By AIT Public Affairs
27 December 2023: In the historically male-dominated field of structural engineering, women have been quietly and steadily making significant contributions for many years. Now, as societal attitudes and opportunities evolve, more and more women are rising to the forefront of this profession, breaking through barriers and challenging long-standing stereotypes.
A remarkable milestone in this journey towards greater diversity and inclusion has been achieved by the Asian Institute of Technology’s Structural Engineering (STE) program of the School of Engineering and Technology (SET). Currently, one-third of the students in the program are female. In 1965, there was only one female student in the Masters of Structural and Engineering program—a stark contrast to the current 33% representation. This notable shift reflects the growing presence of women in technology and their substantial contributions to the world’s development.
This achievement is a testament to AIT’s unwavering commitment to an inclusive, forward-thinking, and equal approach to education. The institution’s dedication has resulted in an enriched learning environment, allowing for diversity in the world of structural engineering.
The women joining the STE program at AIT hail from various corners of the globe, reflecting the international nature of the institution and the global impact of women in structural engineering. Their diverse backgrounds and experiences contribute to a comprehensive understanding of structural engineering principles and their applications in different regions and contexts.
Among the many inspiring female students at AIT, Kyi Noo Khin from Myanmar, Jutamas Taweesit from Thailand, Sanisha Shakya from Nepal, Nattaporn Ponpai from Thailand, and Nitisha Kafle from Nepal stand out as shining examples of how female role models in the field can inspire and encourage young women to pursue careers in structural engineering.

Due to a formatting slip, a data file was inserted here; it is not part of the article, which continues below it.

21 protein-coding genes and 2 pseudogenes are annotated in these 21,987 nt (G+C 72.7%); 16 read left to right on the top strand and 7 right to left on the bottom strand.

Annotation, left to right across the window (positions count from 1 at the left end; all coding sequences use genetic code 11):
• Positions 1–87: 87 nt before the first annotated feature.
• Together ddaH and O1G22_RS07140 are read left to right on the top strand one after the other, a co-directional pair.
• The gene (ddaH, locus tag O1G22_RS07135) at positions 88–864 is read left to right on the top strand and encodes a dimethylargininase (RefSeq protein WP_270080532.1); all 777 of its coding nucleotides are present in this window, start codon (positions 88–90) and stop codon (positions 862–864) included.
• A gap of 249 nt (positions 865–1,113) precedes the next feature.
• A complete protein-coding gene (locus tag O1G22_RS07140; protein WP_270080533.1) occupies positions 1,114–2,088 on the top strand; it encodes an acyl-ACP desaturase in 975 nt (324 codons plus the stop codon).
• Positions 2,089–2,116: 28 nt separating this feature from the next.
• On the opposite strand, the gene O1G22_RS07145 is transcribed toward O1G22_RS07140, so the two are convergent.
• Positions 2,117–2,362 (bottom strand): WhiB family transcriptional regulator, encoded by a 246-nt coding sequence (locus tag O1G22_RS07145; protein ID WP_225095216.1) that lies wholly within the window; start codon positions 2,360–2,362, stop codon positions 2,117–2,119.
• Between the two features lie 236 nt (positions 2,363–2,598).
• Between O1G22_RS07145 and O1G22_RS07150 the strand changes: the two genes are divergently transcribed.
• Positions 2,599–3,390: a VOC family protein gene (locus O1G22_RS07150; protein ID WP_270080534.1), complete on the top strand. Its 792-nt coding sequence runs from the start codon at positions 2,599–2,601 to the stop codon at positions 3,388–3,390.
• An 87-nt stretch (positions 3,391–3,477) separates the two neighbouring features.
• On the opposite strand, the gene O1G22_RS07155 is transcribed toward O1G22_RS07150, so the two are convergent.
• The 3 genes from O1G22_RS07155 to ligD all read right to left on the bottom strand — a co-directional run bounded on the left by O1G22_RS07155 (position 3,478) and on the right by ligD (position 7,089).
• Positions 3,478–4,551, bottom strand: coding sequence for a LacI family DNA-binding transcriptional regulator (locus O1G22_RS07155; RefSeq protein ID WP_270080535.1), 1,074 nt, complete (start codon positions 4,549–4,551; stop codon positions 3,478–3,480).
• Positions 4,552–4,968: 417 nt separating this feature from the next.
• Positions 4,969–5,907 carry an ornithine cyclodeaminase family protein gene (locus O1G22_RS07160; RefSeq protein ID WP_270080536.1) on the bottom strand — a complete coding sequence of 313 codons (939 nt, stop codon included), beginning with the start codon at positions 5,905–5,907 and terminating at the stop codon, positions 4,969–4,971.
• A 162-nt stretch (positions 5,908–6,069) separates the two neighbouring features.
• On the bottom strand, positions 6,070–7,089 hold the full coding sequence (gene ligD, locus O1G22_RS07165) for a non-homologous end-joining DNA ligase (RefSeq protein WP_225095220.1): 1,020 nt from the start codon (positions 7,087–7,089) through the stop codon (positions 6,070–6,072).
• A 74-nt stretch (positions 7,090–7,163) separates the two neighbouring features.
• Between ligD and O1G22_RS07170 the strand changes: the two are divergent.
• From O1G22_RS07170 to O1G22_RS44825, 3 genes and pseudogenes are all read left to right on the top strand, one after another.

Ms. Khin, Ms. Jutamas, Ms. Sanisha, and Ms. Nattaporn are actively collaborating on a term project centered around the casting of a beam designed to demonstrate a specific failure mechanism in flexure while maintaining resilience against shear failure. Their primary goal is to ensure a ductile failure mechanism, a critical aspect in structural engineering that allows for deformation and provides warning signals before a potential catastrophic failure. Simultaneously, Ms. Nitisha is dedicated to her Master’s Thesis, focusing on the comprehensive testing of a scaled masonry building. Her research aims to deepen the understanding of the structure’s behavior during seismic events, offering valuable insights into the field of earthquake engineering.
This achievement at the Asian Institute of Technology is a testament to the transformative power of education in breaking down gender barriers and promoting diversity and inclusion. It marks a significant step towards a more equitable and balanced representation in the field of structural engineering, providing opportunities and inspiration for women worldwide to thrive in this dynamic and essential profession.